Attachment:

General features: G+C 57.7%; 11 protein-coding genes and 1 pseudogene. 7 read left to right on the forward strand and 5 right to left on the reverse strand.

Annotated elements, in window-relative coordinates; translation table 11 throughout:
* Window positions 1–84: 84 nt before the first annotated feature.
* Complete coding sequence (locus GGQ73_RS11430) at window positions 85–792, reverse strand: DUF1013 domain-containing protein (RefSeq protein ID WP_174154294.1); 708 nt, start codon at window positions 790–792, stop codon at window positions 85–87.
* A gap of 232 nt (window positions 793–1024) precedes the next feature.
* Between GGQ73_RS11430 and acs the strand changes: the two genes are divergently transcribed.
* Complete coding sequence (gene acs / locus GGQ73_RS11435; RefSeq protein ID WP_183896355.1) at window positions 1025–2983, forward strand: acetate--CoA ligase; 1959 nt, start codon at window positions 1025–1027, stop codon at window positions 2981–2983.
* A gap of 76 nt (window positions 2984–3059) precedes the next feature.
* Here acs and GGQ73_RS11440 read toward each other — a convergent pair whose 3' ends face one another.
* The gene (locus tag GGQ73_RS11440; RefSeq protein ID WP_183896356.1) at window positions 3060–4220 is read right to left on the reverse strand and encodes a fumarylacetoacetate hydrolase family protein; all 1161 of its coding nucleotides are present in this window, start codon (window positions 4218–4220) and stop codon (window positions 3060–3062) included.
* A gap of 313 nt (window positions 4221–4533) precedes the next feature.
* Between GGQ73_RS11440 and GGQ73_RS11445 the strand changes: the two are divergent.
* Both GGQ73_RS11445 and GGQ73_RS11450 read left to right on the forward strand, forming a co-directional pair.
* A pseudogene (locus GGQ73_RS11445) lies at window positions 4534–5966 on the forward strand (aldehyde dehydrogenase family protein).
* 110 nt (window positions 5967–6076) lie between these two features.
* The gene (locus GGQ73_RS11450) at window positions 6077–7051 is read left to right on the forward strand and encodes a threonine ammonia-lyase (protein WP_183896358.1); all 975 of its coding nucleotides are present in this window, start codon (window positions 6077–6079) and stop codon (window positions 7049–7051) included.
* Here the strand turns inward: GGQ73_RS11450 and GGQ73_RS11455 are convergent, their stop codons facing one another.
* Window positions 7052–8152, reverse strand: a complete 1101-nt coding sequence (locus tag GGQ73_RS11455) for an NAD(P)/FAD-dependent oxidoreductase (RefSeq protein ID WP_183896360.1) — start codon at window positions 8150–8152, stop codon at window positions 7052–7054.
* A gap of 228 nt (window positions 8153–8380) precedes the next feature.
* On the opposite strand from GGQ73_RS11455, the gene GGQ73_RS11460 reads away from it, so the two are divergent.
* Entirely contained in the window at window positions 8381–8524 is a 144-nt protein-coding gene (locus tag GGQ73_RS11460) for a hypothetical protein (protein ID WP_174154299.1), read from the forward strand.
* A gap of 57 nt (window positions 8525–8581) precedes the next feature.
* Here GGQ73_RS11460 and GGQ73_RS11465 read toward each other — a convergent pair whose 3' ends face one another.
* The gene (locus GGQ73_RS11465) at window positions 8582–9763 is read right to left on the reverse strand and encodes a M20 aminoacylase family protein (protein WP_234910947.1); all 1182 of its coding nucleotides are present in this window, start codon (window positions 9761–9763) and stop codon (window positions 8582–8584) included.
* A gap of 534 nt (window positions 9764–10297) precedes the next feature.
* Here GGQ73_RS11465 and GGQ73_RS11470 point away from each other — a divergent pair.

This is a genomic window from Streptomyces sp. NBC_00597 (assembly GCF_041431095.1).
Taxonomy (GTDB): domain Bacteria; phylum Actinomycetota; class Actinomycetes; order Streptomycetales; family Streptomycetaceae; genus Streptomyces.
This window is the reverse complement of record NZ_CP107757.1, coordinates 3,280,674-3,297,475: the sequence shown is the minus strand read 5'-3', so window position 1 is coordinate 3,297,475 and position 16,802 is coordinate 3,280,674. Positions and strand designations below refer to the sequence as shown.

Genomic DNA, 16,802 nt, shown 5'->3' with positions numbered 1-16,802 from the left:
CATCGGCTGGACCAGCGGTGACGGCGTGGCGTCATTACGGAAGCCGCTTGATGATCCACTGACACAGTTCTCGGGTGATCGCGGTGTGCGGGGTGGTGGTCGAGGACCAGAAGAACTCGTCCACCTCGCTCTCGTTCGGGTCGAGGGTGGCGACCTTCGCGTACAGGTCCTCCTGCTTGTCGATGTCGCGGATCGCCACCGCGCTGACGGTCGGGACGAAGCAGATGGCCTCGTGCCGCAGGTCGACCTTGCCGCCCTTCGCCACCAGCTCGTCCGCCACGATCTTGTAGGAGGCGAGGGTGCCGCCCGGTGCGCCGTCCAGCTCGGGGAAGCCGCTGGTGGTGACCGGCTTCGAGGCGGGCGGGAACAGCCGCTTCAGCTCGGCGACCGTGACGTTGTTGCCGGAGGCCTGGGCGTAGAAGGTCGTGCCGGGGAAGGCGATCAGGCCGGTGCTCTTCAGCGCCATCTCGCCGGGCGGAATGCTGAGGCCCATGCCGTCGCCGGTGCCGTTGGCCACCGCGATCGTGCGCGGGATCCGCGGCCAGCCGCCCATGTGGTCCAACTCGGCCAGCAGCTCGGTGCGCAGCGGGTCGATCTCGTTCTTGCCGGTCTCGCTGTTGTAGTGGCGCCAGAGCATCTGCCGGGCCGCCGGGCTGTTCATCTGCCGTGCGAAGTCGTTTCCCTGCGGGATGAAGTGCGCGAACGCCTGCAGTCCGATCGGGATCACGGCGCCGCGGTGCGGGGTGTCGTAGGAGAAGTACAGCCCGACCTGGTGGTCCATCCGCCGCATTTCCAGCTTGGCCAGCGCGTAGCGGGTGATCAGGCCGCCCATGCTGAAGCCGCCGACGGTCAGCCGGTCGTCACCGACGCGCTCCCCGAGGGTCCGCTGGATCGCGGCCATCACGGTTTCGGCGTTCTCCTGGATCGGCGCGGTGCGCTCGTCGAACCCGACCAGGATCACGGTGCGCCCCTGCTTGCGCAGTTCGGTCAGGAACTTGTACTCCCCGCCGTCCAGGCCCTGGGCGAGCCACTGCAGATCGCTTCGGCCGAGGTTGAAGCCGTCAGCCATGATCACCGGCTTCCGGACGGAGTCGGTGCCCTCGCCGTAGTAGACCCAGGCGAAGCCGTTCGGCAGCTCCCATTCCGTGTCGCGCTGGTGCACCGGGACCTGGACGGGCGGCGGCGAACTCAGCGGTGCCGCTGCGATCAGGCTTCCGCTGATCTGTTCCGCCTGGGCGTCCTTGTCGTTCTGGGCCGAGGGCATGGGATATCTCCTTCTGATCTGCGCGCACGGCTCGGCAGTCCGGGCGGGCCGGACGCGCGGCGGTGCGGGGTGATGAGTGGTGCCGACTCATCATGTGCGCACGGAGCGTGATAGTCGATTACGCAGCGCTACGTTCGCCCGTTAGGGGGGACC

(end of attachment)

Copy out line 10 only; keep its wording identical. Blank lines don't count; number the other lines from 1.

* The gene (locus tag GGQ73_RS11440; RefSeq protein ID WP_183896356.1) at window positions 3060–4220 is read right to left on the reverse strand and encodes a fumarylacetoacetate hydrolase family protein; all 1161 of its coding nucleotides are present in this window, start codon (window positions 4218–4220) and stop codon (window positions 3060–3062) included.